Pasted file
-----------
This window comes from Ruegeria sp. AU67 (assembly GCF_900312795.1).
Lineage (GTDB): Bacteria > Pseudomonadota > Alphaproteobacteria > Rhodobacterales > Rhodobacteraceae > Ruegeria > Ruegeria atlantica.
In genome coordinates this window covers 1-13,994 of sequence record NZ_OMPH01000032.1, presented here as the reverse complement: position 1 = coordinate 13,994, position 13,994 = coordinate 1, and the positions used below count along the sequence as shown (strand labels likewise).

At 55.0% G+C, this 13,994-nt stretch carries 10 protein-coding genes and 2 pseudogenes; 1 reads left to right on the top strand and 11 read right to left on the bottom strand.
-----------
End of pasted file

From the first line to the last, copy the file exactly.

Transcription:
This window comes from Ruegeria sp. AU67 (assembly GCF_900312795.1).
Lineage (GTDB): Bacteria > Pseudomonadota > Alphaproteobacteria > Rhodobacterales > Rhodobacteraceae > Ruegeria > Ruegeria atlantica.
In genome coordinates this window covers 1-13,994 of sequence record NZ_OMPH01000032.1, presented here as the reverse complement: position 1 = coordinate 13,994, position 13,994 = coordinate 1, and the positions used below count along the sequence as shown (strand labels likewise).

At 55.0% G+C, this 13,994-nt stretch carries 10 protein-coding genes and 2 pseudogenes; 1 reads left to right on the top strand and 11 read right to left on the bottom strand.